TECNIFIBRE 2013 Tfight 315 18M Tennis Racquet Review

Video Review

Racquet Specs

  • Head Size: 98 sq. in
  • Length: 27 inches
  • Weight: Strung — 11.7 oz Unstrung — 11.1 oz
  • Tension: 50-56 Pounds
  • Balance: 5 Pts Head Light
  • Beam Width: 21mm
  • Composition: Graphite
  • Flex: 59
  • Grips Type: Leather
  • Power Level: Low
  • String Pattern: 18 Mains / 20 Crosses
    Mains skip: 9T, 8H, 10H Two Piece
    No Shared Hole
  • Swing Speed: Fast
  • Swing Weight: 305

TECHNIFIBRE 2013 TFight 315 18M Tennis Racquet Review

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Wilson Envy 100 Tennis Racquet

This racquet is very solid off the ground. The silicone in the handle cuts vibration way down, making even off center shots feel solid. Both of the 315 frames have a lower RA and are more flexible than other TFight frames. The result for me was that I felt like the frame really produced a longer dwell time with the ball. I felt like I could hold ground strokes a bit longer and still direct them to all areas of the court. The lower stock swing weight and head light balance make it easy to generate good racquet head speed in order to keep the ball deep. Players who can generate their own power are going to be able to maximize this racquet. The 18M is more control oriented than its 16M brother so it doesn’t generate quite as much spin. The solid directional control allows you to hit laser like groundstroke from all areas of the court however. It had plenty of stability for me against bigger hitters but some may want to add a touch of lead tape to the top of the hoop for a little more plow through on heavy balls.

Volleys with the 18M are just as solid as with the other 315 frame. The head light balance makes it a cinch to maneuver at the net and it is very quick to handle reflex volleys. I felt good punch on put away volleys and had great directional control for hitting angle volleys into the corners. The tighter string pattern of the 18M resulted in not quite as much bite on drop volleys but touch and feel were still excellent.

This is where I had to make an adjustment. My previous racquet was the same static weight but had a significantly higher swingweight. With this racquet early on, I found I was swinging too hard. Once I focused on serving with a smooth and relaxed motion, serving was great. Directional control on serves is great and you can easily move serves from out wide to up the T. The 18M doesn’t quite match its 16M brother for spin on kick serves but it still produces an amount on par with other 18x20 frames. The 315’s really seem to keep slice serves low and skidding, which for me was a very effective tool out wide in the ad court. I felt the pace and depth on serves was good with the 18M and it leaves plenty of room for players to add some weight if they want to make their serve even heavier.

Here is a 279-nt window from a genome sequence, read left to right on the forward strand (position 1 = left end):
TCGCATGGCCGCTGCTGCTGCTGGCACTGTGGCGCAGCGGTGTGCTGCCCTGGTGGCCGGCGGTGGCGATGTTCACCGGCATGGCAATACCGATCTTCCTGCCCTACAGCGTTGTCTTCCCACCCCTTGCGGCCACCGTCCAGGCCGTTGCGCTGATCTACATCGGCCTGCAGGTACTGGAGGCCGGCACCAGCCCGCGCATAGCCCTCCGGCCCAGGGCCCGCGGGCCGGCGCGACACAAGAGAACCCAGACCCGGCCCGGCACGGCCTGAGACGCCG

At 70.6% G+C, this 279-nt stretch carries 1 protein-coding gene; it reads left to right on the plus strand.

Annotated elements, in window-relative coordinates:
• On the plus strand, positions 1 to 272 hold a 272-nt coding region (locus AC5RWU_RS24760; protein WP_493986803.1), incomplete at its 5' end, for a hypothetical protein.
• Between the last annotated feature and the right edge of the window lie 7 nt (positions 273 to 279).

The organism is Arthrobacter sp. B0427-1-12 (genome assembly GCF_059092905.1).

Both the 315 16M and 18M have a different feel from others in the TFight line. They are significantly more flexible. This results in a softer feel and for me, a bit more comfortable package overall. The trade off is that they don’t generate as much of their own power as other frames in the line. Power is there, you just have to be capable of using your mechanics to bring it out.

The 315 18M, much like the 16M, is an exceptional entry in the player frame category. Players who place a premium on feel and control will have a lot to love in this frame. It is a precision weapon from all areas of the court. Advanced 4.0 and higher players with sound mechanics will get the most out of the lower power, high control orientation of the 315 18M. Its low stock swing weight and head light balance also leave plenty of room for player’s who want to customize to their desired specs.


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